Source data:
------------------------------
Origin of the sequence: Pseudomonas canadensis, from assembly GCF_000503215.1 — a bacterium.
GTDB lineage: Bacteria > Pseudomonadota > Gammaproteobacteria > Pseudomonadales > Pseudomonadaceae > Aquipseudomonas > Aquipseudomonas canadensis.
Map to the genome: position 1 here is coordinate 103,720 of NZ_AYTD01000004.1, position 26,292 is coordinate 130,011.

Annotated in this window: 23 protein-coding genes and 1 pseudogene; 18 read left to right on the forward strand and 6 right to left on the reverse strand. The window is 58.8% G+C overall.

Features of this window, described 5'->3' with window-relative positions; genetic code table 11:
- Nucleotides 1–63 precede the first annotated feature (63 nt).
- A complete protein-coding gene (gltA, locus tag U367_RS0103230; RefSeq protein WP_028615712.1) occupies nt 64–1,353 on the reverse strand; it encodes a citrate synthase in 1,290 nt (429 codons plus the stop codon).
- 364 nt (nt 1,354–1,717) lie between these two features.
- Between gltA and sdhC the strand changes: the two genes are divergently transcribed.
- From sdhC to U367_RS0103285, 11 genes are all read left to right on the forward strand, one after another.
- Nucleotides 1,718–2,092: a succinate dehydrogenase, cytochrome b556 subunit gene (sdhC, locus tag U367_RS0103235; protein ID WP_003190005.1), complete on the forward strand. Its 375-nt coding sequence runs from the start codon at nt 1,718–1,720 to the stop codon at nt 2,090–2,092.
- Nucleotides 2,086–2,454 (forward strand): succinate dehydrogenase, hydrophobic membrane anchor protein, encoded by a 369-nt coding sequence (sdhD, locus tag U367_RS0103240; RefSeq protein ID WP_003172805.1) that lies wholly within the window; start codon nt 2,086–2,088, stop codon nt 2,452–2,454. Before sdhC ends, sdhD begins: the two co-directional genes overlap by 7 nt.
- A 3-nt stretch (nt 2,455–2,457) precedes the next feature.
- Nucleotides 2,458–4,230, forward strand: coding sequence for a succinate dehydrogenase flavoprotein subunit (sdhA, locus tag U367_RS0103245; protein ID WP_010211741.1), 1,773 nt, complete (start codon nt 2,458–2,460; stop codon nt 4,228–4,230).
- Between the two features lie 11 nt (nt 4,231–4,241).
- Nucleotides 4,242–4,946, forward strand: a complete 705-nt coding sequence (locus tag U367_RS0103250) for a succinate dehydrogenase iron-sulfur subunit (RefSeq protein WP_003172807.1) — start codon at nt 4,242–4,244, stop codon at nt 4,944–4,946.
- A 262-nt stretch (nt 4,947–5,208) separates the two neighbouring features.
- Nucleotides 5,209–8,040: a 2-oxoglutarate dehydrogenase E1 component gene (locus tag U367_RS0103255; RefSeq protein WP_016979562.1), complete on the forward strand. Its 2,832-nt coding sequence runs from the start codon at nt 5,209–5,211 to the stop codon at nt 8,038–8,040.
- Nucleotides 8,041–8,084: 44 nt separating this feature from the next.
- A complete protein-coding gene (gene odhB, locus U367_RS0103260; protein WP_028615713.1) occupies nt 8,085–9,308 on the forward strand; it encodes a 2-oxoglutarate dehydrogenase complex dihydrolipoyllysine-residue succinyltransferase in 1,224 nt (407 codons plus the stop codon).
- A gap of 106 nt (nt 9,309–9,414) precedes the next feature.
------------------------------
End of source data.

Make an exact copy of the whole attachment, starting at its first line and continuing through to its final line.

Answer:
Origin of the sequence: Pseudomonas canadensis, from assembly GCF_000503215.1 — a bacterium.
GTDB lineage: Bacteria > Pseudomonadota > Gammaproteobacteria > Pseudomonadales > Pseudomonadaceae > Aquipseudomonas > Aquipseudomonas canadensis.
Map to the genome: position 1 here is coordinate 103,720 of NZ_AYTD01000004.1, position 26,292 is coordinate 130,011.

Annotated in this window: 23 protein-coding genes and 1 pseudogene; 18 read left to right on the forward strand and 6 right to left on the reverse strand. The window is 58.8% G+C overall.

Features of this window, described 5'->3' with window-relative positions; genetic code table 11:
- Nucleotides 1–63 precede the first annotated feature (63 nt).
- A complete protein-coding gene (gltA, locus tag U367_RS0103230; RefSeq protein WP_028615712.1) occupies nt 64–1,353 on the reverse strand; it encodes a citrate synthase in 1,290 nt (429 codons plus the stop codon).
- 364 nt (nt 1,354–1,717) lie between these two features.
- Between gltA and sdhC the strand changes: the two genes are divergently transcribed.
- From sdhC to U367_RS0103285, 11 genes are all read left to right on the forward strand, one after another.
- Nucleotides 1,718–2,092: a succinate dehydrogenase, cytochrome b556 subunit gene (sdhC, locus tag U367_RS0103235; protein ID WP_003190005.1), complete on the forward strand. Its 375-nt coding sequence runs from the start codon at nt 1,718–1,720 to the stop codon at nt 2,090–2,092.
- Nucleotides 2,086–2,454 (forward strand): succinate dehydrogenase, hydrophobic membrane anchor protein, encoded by a 369-nt coding sequence (sdhD, locus tag U367_RS0103240; RefSeq protein ID WP_003172805.1) that lies wholly within the window; start codon nt 2,086–2,088, stop codon nt 2,452–2,454. Before sdhC ends, sdhD begins: the two co-directional genes overlap by 7 nt.
- A 3-nt stretch (nt 2,455–2,457) precedes the next feature.
- Nucleotides 2,458–4,230, forward strand: coding sequence for a succinate dehydrogenase flavoprotein subunit (sdhA, locus tag U367_RS0103245; protein ID WP_010211741.1), 1,773 nt, complete (start codon nt 2,458–2,460; stop codon nt 4,228–4,230).
- Between the two features lie 11 nt (nt 4,231–4,241).
- Nucleotides 4,242–4,946, forward strand: a complete 705-nt coding sequence (locus tag U367_RS0103250) for a succinate dehydrogenase iron-sulfur subunit (RefSeq protein WP_003172807.1) — start codon at nt 4,242–4,244, stop codon at nt 4,944–4,946.
- A 262-nt stretch (nt 4,947–5,208) separates the two neighbouring features.
- Nucleotides 5,209–8,040: a 2-oxoglutarate dehydrogenase E1 component gene (locus tag U367_RS0103255; RefSeq protein WP_016979562.1), complete on the forward strand. Its 2,832-nt coding sequence runs from the start codon at nt 5,209–5,211 to the stop codon at nt 8,038–8,040.
- Nucleotides 8,041–8,084: 44 nt separating this feature from the next.
- A complete protein-coding gene (gene odhB, locus U367_RS0103260; protein WP_028615713.1) occupies nt 8,085–9,308 on the forward strand; it encodes a 2-oxoglutarate dehydrogenase complex dihydrolipoyllysine-residue succinyltransferase in 1,224 nt (407 codons plus the stop codon).
- A gap of 106 nt (nt 9,309–9,414) precedes the next feature.